Monday, December 11, 2017

The Whos of Whoville, Pecking Order, and Office Politics as Opposed to Political Office

The attending physician who supervises me is too ill to work, which is extremely rare around here.  What's wrong with him is no business of mine, and, beyond that,  it's best not to ask a whole lot of  personal questions around here, especially since the person about whom I would be asking is one of two people in the entire practice who speak to me, (with the fellow being the other, and the fellow is attending a forum in Chicago), so inquiring as to the nature of the attending ophthalmologist's illness or, for that matter, about anything else,  would be the rough  equivalent of asking my questions to the potted plant next to the office entryway.  I suppose I could ask Siri.  Siri at least wouldn't give me the death gaze.

The  supervision of med school students around here is a chain-of-command sort of thing.  (To be fair, such is the case in all specialty areas, but nowhere else here is it more evident.) You may have heard the expression "Shit runs downhill."  So does the supervision of medical students and their glorified counterparts, the interns and residents. (I won't clump fellows with residents and interns; fellows have been certified in at least one area and therefore worthy of at least a modicum of respect.) An attending physician or surgeon  is on record as being responsible for a med student's oversight and evaluation. Sometimes the attending physician or surgeon has another doctor, called a fellow, gender of the person notwithstanding,  who is certified in at least one specialty and is working to earn certification in an even more narrow field of medical specialization or is fulfilling a fellowship purely for the purpose of picking up additional experience in the field before practicing independently, or, in some cases, is fulfilling the fellowship solely for bragging rights -- for the rightful  entitlement to claim he or she trained under a particular specialist.  The attending physician can lawfully delegate almost any duty to the fellow. The fellow, if there is one, as second in chain of command, can further delegate his responsibilities concerning oversight of med students or of virtually anything else, down to his or her underlings -- the residents and interns. In the field of ophthalmology, the attending specialist or fellow then passes all duties related to the med school student that he or she can lawfully abdicate onto a resident doctor. If there an intern somewhere in the chain of command, the tasks related to supervising the student are then surrendered one rung lower still to him or her. The attending will  lead grand rounds, at which time he or she will ask salient questions in attempt to catch the med student unprepared and to make the person look and feel foolish, and the attending ophthalmologist will be the official author of any and all comments written in the student's formal evaluation, although sometimes said comments have been known to resemble evaluatory comments written by residents and interns  closely to the extent of  seeming to be almost verbatim from residents' or interns' informal evaluations of the student.  It couldn't be, though, that the attending doctor is too lazy to come up with his own original thoughts in evaluating a medical student. It would seem far more likely, I'm sure you would be the first to agree, that it's a simple matter of great minds functioning  in a correlative or consubstantial manner.  Totally. How could anything else be the case?  The bottom line here is that the attending ophthalmologist is still the primary @$$ that seems to require almost constant kissing, but  positing oneself into sufficiently close proximity to the designated @$$ to be kissed is gained by smooching the @$$es of  the underlings who stand between the med student and the God of Ophthalmology, whomever that God might be for a particular med student. The Religion of Medicine is both polytheistic and relative. (Again, it's essentially true of all specialties, but nowhere is it more true than in the specialty of ophthalmology.)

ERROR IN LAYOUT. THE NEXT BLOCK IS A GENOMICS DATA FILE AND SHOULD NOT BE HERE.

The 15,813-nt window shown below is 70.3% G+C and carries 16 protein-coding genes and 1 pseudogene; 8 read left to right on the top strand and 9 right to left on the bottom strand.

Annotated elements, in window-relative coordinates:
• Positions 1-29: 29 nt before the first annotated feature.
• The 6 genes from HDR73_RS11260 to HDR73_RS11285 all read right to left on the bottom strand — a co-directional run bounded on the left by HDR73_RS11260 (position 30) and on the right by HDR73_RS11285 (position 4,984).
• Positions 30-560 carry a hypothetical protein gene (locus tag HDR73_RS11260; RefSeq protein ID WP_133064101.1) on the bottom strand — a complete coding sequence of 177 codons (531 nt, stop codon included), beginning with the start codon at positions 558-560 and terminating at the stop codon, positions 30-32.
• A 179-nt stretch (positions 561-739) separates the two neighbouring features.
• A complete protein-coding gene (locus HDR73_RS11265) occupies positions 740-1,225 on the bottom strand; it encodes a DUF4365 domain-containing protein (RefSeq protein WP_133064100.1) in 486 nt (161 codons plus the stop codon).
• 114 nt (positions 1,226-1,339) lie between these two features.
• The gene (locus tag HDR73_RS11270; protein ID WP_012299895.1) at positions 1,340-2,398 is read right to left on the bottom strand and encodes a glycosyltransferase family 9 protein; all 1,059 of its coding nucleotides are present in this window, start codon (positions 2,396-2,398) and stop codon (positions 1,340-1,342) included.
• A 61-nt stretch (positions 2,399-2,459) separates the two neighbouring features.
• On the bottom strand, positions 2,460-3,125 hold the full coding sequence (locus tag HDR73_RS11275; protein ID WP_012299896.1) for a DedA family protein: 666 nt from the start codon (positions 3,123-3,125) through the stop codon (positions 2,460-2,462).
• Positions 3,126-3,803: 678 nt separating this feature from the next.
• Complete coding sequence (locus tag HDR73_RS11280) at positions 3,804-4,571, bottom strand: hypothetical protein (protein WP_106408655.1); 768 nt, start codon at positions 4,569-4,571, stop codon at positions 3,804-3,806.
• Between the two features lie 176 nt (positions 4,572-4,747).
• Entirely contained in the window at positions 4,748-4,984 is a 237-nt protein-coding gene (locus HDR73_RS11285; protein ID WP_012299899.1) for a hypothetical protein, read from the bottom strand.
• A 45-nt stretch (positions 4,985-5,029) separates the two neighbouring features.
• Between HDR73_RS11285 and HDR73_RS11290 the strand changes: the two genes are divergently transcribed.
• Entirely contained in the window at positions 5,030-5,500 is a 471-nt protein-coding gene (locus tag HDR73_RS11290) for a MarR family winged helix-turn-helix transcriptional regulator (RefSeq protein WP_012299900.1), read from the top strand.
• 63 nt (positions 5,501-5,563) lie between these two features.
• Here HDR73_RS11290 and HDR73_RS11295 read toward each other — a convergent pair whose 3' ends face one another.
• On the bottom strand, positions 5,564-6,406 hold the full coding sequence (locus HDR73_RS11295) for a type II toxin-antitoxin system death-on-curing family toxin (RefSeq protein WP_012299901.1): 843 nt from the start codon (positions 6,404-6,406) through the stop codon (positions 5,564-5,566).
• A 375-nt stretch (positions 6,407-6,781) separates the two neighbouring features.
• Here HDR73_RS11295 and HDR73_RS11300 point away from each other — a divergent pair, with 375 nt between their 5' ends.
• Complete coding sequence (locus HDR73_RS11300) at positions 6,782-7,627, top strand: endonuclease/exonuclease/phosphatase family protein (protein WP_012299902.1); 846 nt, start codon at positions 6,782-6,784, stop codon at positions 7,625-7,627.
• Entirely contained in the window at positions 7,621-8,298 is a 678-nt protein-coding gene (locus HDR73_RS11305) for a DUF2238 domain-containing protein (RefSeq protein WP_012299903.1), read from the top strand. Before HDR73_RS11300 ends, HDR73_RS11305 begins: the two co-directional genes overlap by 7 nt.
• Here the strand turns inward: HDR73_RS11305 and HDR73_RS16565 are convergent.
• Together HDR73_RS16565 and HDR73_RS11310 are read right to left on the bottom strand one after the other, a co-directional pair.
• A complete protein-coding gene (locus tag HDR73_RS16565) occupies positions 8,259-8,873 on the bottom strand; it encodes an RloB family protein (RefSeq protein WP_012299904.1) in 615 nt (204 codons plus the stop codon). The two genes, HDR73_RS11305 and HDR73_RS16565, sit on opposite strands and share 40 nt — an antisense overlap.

The situation here with regard to this specialty is, then, unique. My particular attending physician has no interns, residents, nor other medical students at this time to supervise. He is here for one academic year only, on loan from another institute of higher learning.  His contract dictates that he is responsible for no interns or residents but will (and does) oversee one fellow, whom he selected from a field of several hundred applicants. I'm not sufficiently knowledgeable in the game of  "Who's Who in the World of Ophthalmology" as produced by Parker Brothers, Milton Bradley,  or whomever else markets board games today, but my attending ophthalmologist would at least seem to be one of the more prominent Whos in Whoville, ranking somewhere between Little Cindy Lou Who and The Mayor.   Yet, paradoxically, he chooses to have as his underlings  one fellow, zero residents, zero interns, and one medical student  every second rotation.  I drew either the long or short straw, depending upon how one views it.

There's no one for me to hide behind in this rotation.  It's just the attending ophthalmologist, the fellow, and moi.  I either know an answer or I don't. Most of the time I do actually have the correct answer, but not always.  At those times when I don't, know, there's an awkward silence as the attending and the fellow look at each other, then back at me. . . except for yesterday, when the fellow admitted, "I don't know the answer to that, either. " The attending ophthalmologist and the fellow broke into loud laughter.  I stared at them unresponsively until the attending said, "You have my permission to laugh, Alexis."  I then laughed along with them.  While it might seem inconsequential to someone who has never played this game, even something so seemingly trivial as laughing along with real doctors, who may very well be laughing at me (as opposed to laughing with me; there's a huge distinction between the two) isn't to be taken for granted.  The topic is addressed even in  The Holy Bible, in the third chapter of The Book of Ecclesiastes. There is a time for everything, and if you want to survive in the world of medicine, you best learn when to laugh along with your superiors at a joke or, conversely, when to suck it up, put on your best poker face, and know that you are the joke.